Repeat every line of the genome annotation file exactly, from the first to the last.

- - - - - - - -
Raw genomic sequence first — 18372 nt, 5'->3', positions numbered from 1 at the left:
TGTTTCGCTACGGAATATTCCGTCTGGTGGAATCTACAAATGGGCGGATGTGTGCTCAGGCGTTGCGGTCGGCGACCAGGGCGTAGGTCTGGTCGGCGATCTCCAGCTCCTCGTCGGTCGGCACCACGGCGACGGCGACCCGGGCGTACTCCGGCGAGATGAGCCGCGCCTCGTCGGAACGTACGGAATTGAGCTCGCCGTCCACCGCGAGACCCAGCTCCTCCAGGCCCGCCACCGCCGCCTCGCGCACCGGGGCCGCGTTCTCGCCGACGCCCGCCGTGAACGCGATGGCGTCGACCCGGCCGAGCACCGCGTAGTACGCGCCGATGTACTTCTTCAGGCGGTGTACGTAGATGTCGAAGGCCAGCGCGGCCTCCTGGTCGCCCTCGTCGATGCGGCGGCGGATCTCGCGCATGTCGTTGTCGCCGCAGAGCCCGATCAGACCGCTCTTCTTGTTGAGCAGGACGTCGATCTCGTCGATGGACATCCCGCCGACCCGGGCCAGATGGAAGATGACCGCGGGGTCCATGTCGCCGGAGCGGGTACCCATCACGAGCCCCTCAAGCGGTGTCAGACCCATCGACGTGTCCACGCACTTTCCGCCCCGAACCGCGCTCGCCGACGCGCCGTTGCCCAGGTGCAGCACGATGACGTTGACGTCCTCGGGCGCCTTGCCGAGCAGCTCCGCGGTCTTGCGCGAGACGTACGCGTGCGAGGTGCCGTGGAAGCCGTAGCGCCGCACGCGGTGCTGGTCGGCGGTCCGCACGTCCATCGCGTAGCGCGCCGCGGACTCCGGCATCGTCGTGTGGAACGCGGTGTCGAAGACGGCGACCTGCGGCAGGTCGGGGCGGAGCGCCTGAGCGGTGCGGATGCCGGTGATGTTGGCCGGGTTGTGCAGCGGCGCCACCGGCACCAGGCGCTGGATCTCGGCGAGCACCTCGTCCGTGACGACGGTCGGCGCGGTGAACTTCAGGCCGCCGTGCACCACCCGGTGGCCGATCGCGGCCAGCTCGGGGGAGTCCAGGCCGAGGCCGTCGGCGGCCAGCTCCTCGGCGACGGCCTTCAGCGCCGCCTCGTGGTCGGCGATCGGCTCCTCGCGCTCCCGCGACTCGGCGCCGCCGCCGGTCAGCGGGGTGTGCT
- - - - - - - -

Raw genomic sequence first — 18372 nt, 5'->3', positions numbered from 1 at the left:
TGTTTCGCTACGGAATATTCCGTCTGGTGGAATCTACAAATGGGCGGATGTGTGCTCAGGCGTTGCGGTCGGCGACCAGGGCGTAGGTCTGGTCGGCGATCTCCAGCTCCTCGTCGGTCGGCACCACGGCGACGGCGACCCGGGCGTACTCCGGCGAGATGAGCCGCGCCTCGTCGGAACGTACGGAATTGAGCTCGCCGTCCACCGCGAGACCCAGCTCCTCCAGGCCCGCCACCGCCGCCTCGCGCACCGGGGCCGCGTTCTCGCCGACGCCCGCCGTGAACGCGATGGCGTCGACCCGGCCGAGCACCGCGTAGTACGCGCCGATGTACTTCTTCAGGCGGTGTACGTAGATGTCGAAGGCCAGCGCGGCCTCCTGGTCGCCCTCGTCGATGCGGCGGCGGATCTCGCGCATGTCGTTGTCGCCGCAGAGCCCGATCAGACCGCTCTTCTTGTTGAGCAGGACGTCGATCTCGTCGATGGACATCCCGCCGACCCGGGCCAGATGGAAGATGACCGCGGGGTCCATGTCGCCGGAGCGGGTACCCATCACGAGCCCCTCAAGCGGTGTCAGACCCATCGACGTGTCCACGCACTTTCCGCCCCGAACCGCGCTCGCCGACGCGCCGTTGCCCAGGTGCAGCACGATGACGTTGACGTCCTCGGGCGCCTTGCCGAGCAGCTCCGCGGTCTTGCGCGAGACGTACGCGTGCGAGGTGCCGTGGAAGCCGTAGCGCCGCACGCGGTGCTGGTCGGCGGTCCGCACGTCCATCGCGTAGCGCGCCGCGGACTCCGGCATCGTCGTGTGGAACGCGGTGTCGAAGACGGCGACCTGCGGCAGGTCGGGGCGGAGCGCCTGAGCGGTGCGGATGCCGGTGATGTTGGCCGGGTTGTGCAGCGGCGCCACCGGCACCAGGCGCTGGATCTCGGCGAGCACCTCGTCCGTGACGACGGTCGGCGCGGTGAACTTCAGGCCGCCGTGCACCACCCGGTGGCCGATCGCGGCCAGCTCGGGGGAGTCCAGGCCGAGGCCGTCGGCGGCCAGCTCCTCGGCGACGGCCTTCAGCGCCGCCTCGTGGTCGGCGATCGGCTCCTCGCGCTCCCGCGACTCGGCGCCGCCGCCGGTCAGCGGGGTGTGCT